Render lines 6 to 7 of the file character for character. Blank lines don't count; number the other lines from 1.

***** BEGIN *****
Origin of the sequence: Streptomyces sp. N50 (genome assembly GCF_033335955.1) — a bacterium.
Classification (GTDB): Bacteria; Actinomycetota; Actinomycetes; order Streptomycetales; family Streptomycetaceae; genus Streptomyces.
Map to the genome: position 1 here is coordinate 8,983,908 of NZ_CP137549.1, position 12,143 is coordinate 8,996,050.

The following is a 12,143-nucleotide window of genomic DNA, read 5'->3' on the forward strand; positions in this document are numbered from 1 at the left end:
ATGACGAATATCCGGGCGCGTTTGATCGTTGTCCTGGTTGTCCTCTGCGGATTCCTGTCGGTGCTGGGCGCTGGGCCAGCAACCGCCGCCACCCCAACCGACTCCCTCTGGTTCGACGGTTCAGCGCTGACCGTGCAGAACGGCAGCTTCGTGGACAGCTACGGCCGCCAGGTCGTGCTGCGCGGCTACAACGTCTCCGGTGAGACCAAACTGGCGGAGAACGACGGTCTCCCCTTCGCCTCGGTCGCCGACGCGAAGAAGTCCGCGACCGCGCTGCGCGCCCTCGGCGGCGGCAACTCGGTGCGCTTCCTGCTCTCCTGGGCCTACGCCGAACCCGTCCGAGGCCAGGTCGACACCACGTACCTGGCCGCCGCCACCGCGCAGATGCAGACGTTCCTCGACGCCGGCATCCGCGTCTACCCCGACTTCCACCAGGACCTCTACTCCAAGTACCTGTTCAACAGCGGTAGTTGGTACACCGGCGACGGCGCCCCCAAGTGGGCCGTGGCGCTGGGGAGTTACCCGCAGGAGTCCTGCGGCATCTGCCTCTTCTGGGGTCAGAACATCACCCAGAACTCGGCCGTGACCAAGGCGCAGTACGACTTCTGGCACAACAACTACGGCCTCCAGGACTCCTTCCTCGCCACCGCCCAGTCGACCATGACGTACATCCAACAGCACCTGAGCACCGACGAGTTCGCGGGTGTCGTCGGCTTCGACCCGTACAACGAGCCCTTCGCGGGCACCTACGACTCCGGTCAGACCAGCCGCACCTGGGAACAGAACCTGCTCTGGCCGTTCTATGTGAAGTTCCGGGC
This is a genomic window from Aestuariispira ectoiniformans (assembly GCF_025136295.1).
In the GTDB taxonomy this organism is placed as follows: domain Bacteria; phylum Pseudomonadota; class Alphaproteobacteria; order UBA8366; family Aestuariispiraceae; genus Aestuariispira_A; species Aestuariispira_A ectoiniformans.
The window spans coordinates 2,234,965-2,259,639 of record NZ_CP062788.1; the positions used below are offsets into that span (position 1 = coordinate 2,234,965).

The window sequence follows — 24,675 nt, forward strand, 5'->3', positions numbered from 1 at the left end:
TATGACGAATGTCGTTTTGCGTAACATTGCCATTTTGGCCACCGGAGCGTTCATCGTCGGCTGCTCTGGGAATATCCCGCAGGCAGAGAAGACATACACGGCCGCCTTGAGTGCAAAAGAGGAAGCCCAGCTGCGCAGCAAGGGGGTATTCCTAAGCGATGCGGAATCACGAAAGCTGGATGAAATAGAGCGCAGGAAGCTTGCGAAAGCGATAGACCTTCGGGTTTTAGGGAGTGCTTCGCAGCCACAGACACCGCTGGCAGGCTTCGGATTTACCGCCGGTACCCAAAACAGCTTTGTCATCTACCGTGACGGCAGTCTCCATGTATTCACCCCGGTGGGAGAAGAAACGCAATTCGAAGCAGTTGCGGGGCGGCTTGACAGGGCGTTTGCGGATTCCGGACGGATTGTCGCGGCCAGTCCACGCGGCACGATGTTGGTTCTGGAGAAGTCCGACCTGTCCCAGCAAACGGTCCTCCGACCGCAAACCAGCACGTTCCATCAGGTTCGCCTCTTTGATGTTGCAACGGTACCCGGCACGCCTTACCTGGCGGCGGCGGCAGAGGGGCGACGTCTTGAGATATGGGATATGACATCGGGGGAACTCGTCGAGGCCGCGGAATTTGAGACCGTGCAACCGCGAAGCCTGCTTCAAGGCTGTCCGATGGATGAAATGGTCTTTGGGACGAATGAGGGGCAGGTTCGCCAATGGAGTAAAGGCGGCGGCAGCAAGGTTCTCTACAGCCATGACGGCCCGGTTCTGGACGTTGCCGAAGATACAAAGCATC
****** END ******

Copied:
This is a genomic window from Aestuariispira ectoiniformans (assembly GCF_025136295.1).
In the GTDB taxonomy this organism is placed as follows: domain Bacteria; phylum Pseudomonadota; class Alphaproteobacteria; order UBA8366; family Aestuariispiraceae; genus Aestuariispira_A; species Aestuariispira_A ectoiniformans.